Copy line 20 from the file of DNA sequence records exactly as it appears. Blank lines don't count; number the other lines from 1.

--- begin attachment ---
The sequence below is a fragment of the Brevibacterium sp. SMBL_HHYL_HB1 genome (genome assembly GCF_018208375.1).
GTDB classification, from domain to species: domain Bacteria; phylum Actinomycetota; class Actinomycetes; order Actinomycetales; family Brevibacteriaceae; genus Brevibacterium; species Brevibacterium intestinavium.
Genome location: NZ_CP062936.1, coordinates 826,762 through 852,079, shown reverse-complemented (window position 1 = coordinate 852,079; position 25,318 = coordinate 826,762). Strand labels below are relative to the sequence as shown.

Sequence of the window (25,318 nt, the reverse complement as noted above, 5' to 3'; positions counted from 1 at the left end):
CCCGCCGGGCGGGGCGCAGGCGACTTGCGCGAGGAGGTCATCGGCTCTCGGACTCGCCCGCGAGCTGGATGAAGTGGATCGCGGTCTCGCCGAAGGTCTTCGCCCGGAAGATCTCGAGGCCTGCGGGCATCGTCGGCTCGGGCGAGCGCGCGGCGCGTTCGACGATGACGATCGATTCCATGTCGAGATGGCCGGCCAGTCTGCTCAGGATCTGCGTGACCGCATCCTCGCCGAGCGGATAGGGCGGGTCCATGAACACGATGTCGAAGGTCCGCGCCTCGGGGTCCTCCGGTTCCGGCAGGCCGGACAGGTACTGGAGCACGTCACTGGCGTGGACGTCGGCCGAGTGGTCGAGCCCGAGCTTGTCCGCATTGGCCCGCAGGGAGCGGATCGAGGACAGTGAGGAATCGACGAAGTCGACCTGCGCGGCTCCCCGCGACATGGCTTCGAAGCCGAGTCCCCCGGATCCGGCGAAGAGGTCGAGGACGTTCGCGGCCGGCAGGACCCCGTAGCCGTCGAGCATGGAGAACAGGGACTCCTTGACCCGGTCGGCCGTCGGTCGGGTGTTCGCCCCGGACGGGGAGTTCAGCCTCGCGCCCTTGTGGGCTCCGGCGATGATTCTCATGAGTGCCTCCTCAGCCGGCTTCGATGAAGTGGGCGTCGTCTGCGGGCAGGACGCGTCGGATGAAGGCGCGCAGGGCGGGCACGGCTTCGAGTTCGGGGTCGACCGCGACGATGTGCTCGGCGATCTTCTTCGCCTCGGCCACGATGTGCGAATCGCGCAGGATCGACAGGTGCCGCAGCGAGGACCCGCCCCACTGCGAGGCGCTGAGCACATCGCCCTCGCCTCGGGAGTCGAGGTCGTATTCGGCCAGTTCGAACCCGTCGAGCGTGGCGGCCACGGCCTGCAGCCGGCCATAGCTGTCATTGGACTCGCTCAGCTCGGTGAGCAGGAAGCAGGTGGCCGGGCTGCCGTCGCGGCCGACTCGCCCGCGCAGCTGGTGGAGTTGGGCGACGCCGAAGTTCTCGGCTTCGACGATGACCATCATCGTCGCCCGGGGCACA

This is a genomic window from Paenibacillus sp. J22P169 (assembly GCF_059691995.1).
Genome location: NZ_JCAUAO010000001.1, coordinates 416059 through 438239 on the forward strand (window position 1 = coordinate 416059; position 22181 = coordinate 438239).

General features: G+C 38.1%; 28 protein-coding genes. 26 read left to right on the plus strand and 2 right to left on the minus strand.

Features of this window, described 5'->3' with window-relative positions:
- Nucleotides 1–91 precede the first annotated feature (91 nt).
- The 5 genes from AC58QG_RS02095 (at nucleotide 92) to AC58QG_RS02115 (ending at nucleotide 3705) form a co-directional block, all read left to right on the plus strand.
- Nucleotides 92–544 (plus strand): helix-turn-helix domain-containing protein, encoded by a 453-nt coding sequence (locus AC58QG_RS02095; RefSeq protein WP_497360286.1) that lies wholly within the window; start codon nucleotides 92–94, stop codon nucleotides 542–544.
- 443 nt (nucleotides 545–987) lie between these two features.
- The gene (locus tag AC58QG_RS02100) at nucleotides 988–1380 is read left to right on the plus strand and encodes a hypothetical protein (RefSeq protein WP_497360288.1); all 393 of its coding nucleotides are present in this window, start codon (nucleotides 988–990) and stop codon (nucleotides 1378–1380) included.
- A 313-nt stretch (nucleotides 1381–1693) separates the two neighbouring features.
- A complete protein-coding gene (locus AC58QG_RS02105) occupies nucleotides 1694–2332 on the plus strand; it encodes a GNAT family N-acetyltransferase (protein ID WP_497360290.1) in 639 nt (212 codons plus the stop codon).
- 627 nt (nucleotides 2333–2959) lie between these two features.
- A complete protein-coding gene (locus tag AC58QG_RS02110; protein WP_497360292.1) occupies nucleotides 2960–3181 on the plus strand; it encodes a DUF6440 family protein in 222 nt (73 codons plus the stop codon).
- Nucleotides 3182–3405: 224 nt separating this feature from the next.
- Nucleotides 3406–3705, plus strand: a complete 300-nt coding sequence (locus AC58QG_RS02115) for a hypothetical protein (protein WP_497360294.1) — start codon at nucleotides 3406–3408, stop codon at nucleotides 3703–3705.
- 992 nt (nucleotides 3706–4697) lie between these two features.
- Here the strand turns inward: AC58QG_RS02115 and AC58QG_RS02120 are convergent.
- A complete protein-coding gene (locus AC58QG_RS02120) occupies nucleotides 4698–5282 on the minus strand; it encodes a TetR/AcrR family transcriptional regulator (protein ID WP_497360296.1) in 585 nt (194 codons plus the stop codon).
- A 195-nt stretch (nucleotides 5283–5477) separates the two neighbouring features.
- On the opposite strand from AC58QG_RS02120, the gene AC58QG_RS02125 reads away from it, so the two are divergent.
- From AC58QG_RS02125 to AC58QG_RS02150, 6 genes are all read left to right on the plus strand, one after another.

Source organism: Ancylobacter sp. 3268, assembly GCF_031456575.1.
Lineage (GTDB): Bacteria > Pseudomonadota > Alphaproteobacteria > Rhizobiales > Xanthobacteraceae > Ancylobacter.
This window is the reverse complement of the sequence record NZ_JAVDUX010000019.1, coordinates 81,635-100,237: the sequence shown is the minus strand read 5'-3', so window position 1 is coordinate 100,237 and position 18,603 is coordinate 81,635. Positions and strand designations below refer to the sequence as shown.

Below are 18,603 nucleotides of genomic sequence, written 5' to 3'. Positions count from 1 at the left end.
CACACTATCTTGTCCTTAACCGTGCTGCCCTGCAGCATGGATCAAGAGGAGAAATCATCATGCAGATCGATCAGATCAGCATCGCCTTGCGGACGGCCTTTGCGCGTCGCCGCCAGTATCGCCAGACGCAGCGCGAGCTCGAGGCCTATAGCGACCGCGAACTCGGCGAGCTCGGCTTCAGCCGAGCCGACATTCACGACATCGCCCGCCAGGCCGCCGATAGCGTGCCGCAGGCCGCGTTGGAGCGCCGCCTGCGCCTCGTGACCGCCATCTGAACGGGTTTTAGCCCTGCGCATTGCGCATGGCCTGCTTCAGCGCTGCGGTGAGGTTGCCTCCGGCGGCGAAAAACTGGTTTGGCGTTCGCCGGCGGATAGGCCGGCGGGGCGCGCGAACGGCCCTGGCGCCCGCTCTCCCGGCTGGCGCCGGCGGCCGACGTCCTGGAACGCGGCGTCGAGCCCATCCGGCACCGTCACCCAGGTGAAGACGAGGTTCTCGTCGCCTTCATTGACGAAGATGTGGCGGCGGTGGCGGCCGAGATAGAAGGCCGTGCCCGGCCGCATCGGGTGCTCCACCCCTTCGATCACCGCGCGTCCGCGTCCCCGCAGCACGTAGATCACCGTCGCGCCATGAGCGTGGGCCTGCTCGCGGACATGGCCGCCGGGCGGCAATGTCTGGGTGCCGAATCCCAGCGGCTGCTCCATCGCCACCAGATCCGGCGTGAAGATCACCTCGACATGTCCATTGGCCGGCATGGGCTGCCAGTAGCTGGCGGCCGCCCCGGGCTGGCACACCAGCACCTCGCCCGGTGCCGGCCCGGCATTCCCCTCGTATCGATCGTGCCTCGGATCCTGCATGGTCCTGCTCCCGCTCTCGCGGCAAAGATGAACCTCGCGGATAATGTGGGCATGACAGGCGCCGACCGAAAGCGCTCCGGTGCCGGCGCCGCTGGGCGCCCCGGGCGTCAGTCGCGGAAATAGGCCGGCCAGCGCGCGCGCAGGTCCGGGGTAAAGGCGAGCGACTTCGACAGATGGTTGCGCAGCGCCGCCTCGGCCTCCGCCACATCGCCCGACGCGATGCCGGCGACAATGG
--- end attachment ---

- Nucleotides 3406–3705, plus strand: a complete 300-nt coding sequence (locus AC58QG_RS02115) for a hypothetical protein (protein WP_497360294.1) — start codon at nucleotides 3406–3408, stop codon at nucleotides 3703–3705.